6. Don’t be afraid to talk about difficult stuff
We are all afraid to talk about death. It is arguably the hardest topic to address. We have so much fear about death and the feelings that might come up if we do talk about it. But sometimes all we need is someone to just name how crap it feels. Here at Apart of Me, we like to say ‘grief sucks’, because losing someone close to you really does suck.
7. It’s OK to not be OK
This is really key. The world is going through a shit time. And on top of that you have lost someone you care about. So being happy and productive is unlikely to be the natural response. We should support young people to allow themselves to feel sad and hopeless, because it’s a normal part of the grieving process. It is only when we truly feel OK with having these ‘negative’ feelings that we can also enjoy the more ‘positive’ feelings, such as joy and love, in all their glory. This being said, creating a few small moments of light throughout the day can be key for easing the path back to a more positive view on life. Yes, there is grief, sadness and anger going on inside, but learning through things as simple as favourite foods, books or movies that there are still moments to be cherished every day can make a real difference.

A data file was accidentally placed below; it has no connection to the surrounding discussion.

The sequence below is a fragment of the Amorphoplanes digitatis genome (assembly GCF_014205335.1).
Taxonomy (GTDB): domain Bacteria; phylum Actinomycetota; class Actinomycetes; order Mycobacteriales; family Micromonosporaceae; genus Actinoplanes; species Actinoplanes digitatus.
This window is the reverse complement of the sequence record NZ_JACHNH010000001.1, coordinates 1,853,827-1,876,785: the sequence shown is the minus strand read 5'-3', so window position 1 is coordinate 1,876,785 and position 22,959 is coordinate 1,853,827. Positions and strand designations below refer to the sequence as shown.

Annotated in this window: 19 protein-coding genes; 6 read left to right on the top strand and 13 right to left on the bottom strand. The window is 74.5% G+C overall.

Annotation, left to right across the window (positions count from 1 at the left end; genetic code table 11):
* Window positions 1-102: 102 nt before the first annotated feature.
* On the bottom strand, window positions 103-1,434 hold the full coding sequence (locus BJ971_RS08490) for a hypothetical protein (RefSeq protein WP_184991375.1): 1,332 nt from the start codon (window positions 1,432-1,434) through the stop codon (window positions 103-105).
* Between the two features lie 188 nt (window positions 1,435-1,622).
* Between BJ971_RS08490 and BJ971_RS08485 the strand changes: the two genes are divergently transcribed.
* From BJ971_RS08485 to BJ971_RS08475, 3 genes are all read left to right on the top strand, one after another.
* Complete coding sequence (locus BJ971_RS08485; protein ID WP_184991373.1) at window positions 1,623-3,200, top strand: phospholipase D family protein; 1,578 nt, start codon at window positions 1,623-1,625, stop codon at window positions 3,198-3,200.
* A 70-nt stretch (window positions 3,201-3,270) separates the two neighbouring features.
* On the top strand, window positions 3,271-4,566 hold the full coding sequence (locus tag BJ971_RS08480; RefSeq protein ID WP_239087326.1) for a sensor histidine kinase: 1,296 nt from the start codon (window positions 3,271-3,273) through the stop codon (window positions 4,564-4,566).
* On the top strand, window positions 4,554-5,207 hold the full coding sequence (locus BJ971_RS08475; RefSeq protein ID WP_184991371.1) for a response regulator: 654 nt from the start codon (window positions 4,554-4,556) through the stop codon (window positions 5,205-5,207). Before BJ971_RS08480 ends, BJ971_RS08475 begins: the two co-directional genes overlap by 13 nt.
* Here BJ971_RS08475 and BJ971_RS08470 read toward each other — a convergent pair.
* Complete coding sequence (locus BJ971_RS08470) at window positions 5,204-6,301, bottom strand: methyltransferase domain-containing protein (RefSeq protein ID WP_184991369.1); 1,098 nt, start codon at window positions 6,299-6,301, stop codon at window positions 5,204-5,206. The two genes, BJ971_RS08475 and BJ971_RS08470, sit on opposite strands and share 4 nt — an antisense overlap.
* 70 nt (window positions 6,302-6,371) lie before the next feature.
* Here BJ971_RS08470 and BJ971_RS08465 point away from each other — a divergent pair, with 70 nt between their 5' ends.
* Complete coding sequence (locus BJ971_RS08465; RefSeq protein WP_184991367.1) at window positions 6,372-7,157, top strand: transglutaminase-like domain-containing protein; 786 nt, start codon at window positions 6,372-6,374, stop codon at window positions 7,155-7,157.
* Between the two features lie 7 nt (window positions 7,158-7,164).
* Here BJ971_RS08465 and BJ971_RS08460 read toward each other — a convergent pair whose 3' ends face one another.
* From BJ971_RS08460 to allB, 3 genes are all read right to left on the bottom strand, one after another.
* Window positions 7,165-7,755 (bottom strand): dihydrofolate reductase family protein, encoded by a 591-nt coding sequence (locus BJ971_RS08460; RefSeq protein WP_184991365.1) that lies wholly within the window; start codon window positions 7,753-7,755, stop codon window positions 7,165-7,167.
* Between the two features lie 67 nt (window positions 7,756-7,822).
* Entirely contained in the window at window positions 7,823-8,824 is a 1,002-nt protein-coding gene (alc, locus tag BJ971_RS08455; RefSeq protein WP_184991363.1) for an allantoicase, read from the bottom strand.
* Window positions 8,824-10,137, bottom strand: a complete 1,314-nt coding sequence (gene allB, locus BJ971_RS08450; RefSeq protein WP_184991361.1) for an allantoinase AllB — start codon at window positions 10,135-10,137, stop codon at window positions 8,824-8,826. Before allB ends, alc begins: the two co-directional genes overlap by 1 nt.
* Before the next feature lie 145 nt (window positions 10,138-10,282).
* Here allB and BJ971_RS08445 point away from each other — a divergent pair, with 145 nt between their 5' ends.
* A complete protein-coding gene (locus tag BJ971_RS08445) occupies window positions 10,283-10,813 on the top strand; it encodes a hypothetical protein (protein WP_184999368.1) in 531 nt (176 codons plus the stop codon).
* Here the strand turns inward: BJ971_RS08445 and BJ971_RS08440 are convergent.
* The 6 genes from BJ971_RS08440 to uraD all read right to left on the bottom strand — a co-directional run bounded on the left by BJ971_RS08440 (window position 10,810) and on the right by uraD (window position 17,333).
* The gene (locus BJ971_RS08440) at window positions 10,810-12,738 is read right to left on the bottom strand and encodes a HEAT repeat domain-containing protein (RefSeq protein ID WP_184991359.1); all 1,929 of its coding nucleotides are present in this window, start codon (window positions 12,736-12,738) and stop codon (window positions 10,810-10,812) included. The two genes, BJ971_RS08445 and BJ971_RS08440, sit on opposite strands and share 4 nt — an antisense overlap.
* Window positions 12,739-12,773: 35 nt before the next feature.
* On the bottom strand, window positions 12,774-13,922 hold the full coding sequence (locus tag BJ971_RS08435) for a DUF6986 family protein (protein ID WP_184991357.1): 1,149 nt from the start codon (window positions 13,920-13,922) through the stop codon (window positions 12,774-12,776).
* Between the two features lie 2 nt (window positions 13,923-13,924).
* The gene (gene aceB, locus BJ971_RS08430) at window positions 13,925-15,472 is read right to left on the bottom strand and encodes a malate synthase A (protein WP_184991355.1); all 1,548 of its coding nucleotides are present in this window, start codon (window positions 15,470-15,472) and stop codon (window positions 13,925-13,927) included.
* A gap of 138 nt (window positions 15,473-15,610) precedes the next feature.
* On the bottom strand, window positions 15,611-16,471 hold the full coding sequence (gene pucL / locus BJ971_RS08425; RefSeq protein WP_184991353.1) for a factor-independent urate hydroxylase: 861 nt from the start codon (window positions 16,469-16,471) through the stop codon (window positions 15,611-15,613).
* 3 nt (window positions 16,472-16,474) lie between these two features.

Finally, please do recommend Apart of Me, the therapeutic game we designed, to any young people you know who have been bereaved. It has won multiple awards and already helped thousands of young people around the world to find a way through their grief.